IFD: When it comes to fishing Jon Patten has been there and done that. With no fewer than four world records including the all tackle record for dogtooth tuna, and only a few weeks ago he nearly broke the world haddock record!
So now we talk to Jon about a target much closer to home, one of the coolest flatties that swim….. plaice.
Times of year:
I started my plaice fishing when I was a lad on my uncle’s boat off the Kent coast. We would primarily fish around mussell beds for them and the prime months were usually June, July and August. Then after August they would leave the banks we were fishing for them, and they must have moved inshore or offshore but they would just disappear. If I was looking for a big plaice nowadays I would concenrate on these months.
Habitats and depths:
When I first moved to Devon and started my plaice fishing campaign, we would have been fishing in depths of twenty to forty feet over the Skerries bank. On the whole the plaice were generally quite small. When I was a kid with my uncle we used to get them up to four and five pounds though there would be occasional bigger fish.
Then I started fishing the Shambles off Weymouth. The fishing there was completely different. You would be fishing big strong tides and they would generally put out a drogue to slow the drift. On the whole you would only pick up one or two fish but they would be exceptionally big. On the Shambles you would generally be fishing twenty to thirty feet depths over sand and pea shingle.
Then we started fishing in depths of 100 feet for plaice, it was totally alien to me. We were fishing really heavy duty mussell beds with mussell encrusted rocks. You would be drifting along, bumping along the rocks and waiting to find the soft gullies in between. You would have to pay really close attention to the bottom without getting snagged. You would be feeling the donk donk donk of the lead then suddenly it would drop into a sandy gully about eight feet deep. You only got a brief chance and needed quick reactions but that was where you find the big plaice. It’s tackle hungry ground but that’s what afforded them the protection.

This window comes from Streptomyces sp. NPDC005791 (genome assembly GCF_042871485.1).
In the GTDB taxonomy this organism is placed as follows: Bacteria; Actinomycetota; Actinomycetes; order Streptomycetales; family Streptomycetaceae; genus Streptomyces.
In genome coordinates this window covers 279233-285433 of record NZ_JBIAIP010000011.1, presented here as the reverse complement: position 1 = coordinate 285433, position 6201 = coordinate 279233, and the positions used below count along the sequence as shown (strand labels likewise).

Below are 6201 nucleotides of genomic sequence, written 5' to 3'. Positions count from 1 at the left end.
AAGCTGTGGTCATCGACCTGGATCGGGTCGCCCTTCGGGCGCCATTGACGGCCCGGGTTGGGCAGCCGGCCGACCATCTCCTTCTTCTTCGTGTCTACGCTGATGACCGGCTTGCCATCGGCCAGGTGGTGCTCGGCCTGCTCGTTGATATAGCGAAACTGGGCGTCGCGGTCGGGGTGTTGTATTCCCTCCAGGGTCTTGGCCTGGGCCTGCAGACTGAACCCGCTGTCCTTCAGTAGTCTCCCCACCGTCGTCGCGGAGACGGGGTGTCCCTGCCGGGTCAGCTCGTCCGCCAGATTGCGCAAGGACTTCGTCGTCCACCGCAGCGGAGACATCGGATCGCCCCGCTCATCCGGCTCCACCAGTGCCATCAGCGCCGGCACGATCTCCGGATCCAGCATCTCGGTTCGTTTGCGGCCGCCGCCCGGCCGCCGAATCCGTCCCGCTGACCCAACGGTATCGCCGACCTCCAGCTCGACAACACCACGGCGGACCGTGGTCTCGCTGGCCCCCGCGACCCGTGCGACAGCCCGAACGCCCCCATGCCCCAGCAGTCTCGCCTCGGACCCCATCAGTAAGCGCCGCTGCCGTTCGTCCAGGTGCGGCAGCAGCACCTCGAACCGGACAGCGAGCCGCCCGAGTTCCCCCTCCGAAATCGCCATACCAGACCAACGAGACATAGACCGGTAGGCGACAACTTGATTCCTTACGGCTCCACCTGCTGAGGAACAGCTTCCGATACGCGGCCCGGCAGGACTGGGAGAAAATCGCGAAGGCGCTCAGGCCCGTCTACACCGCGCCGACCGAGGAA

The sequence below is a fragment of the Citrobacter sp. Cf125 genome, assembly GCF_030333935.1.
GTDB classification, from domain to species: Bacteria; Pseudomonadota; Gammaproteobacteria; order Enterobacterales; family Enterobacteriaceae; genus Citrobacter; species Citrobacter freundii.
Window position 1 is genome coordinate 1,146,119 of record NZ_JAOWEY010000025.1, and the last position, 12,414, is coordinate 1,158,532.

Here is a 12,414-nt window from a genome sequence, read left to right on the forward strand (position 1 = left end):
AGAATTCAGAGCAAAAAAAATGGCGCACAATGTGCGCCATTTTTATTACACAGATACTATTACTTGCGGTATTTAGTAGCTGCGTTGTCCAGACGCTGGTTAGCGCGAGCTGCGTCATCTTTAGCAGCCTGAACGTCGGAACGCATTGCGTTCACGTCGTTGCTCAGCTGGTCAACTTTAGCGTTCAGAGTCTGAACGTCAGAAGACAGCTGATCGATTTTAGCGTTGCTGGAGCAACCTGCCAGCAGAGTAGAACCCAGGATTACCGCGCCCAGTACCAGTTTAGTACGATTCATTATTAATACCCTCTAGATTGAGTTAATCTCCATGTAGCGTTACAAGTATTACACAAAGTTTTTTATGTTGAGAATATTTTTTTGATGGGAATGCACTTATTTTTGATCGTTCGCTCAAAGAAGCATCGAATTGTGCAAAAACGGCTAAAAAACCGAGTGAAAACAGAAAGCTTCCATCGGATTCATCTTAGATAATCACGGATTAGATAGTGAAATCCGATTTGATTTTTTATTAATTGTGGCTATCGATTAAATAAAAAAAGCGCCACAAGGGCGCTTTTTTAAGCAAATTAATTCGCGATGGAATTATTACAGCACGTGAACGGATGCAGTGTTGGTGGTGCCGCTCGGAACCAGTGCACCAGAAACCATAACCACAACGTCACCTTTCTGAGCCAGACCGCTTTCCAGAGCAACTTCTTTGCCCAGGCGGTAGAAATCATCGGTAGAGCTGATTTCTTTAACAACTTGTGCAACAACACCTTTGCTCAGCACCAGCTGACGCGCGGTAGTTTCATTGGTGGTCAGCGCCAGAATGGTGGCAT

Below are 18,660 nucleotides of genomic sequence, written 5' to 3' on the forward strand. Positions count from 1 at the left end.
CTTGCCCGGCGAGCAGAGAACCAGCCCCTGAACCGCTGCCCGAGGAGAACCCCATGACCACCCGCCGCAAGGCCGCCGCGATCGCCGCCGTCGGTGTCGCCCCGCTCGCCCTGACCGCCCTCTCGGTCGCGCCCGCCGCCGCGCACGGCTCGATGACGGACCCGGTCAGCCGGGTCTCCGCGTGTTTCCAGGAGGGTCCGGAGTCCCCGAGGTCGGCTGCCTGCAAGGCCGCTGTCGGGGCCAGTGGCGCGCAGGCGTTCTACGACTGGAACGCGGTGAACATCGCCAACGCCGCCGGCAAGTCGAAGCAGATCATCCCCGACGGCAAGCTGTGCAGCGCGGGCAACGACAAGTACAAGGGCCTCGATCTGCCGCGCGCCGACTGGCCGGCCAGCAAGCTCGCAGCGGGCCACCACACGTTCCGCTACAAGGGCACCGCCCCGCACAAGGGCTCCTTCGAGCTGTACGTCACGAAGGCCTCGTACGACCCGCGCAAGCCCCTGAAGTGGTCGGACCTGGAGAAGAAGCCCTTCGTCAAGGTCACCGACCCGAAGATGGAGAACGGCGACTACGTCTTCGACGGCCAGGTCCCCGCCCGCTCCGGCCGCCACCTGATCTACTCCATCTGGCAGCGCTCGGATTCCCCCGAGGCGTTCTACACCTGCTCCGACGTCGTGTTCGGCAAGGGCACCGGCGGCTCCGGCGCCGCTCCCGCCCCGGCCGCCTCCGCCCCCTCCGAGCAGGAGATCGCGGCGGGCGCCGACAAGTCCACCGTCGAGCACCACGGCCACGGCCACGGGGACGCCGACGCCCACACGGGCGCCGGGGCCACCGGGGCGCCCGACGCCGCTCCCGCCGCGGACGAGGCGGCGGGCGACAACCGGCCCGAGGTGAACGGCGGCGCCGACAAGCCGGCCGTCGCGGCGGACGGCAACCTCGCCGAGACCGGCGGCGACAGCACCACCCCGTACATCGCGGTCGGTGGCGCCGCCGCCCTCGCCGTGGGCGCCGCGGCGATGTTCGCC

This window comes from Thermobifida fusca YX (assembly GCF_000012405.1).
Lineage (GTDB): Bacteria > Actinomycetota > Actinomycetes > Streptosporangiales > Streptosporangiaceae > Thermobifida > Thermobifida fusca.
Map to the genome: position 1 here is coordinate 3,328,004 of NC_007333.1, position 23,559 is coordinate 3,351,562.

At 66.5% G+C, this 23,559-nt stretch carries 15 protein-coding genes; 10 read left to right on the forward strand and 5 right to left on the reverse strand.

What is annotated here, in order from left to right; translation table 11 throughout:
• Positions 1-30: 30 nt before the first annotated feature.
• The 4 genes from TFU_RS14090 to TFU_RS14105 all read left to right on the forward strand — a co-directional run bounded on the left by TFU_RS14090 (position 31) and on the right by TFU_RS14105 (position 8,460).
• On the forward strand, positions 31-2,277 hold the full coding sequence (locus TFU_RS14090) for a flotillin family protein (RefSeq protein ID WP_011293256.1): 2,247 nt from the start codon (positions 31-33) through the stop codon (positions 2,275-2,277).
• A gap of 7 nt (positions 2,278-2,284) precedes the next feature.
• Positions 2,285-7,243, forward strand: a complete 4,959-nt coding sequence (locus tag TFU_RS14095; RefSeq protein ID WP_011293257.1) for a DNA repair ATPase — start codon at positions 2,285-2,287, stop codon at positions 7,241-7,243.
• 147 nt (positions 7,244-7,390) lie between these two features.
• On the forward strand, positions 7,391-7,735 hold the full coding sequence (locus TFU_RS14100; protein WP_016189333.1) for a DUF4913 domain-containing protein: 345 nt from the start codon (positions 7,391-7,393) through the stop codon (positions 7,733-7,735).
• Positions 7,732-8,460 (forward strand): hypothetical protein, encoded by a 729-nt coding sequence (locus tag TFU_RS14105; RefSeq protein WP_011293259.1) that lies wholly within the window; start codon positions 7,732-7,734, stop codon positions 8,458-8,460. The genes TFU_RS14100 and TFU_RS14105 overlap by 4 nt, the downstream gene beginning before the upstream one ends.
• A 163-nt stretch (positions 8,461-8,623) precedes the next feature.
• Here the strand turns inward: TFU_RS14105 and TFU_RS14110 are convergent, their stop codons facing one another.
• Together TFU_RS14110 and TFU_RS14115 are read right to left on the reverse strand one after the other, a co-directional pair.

Drift or anchor:
One of the reasons that area was found was because they used to fish at anchor for bream there, and as the boat would swing on the anchor over slacks, they started finding they were getting the plaice. So with that in mind they thought well lets do a couple of drifts to explore and lo and behold the plaice were immense. So we found that drift fishing you could cover more ground and in a more controlled manner.
If we were fishing somewhere like the Skerries, we would fish with 7 to 10ft traces with 2 or 3oz leads. On the deeper mark I was telling you about I would try and get away with 6oz but I may had to use up to 10oz on 12lb setups. At that mark a running ledger no longer than 2ft and sometimes not even that. I always used to fish a flyer which would be attached to sit just behind the lead. I had numerous double shots and they never seemed to be particularly put off by the lead. If they wanted it they were having it!
On the Skerries I would fish with 1/0 hooks, but on the rough ground marks I would use anything from a 2/0 to a 4/0. Those plaice have big mouths and can fit a whole peeler crab no problem so it more depended on what kind of bait I was using to determine the hook.
Generally for the big ones I would use five or six rag that I would hook them half way down to let the tails wriggle around freely and I might tip it off with some razor or squid. When you’re using baits like these you don’t usually need any of the usual bling but maybe one or two beads if you want. They are very inquisitive, they have smelt the bait and heard the commotion of the leads bumping so they are just gonna nail it.
In shallower water and relatively clean ground, bling works much better with beads and attractor blades. Also for this reason, the best conditions are when it is sunny you will catch more than when it is overcast.
For my shore fishing I will normally fish using bomber rigs with 30lb snoods, SRT springs for tension and I’ll add to that a couple of beads on the snoods. By fishing this was you have two good baits on the bottom side by side. I try not to use gripper leads to let the rig roll around until it finds a gully that they will be sitting in.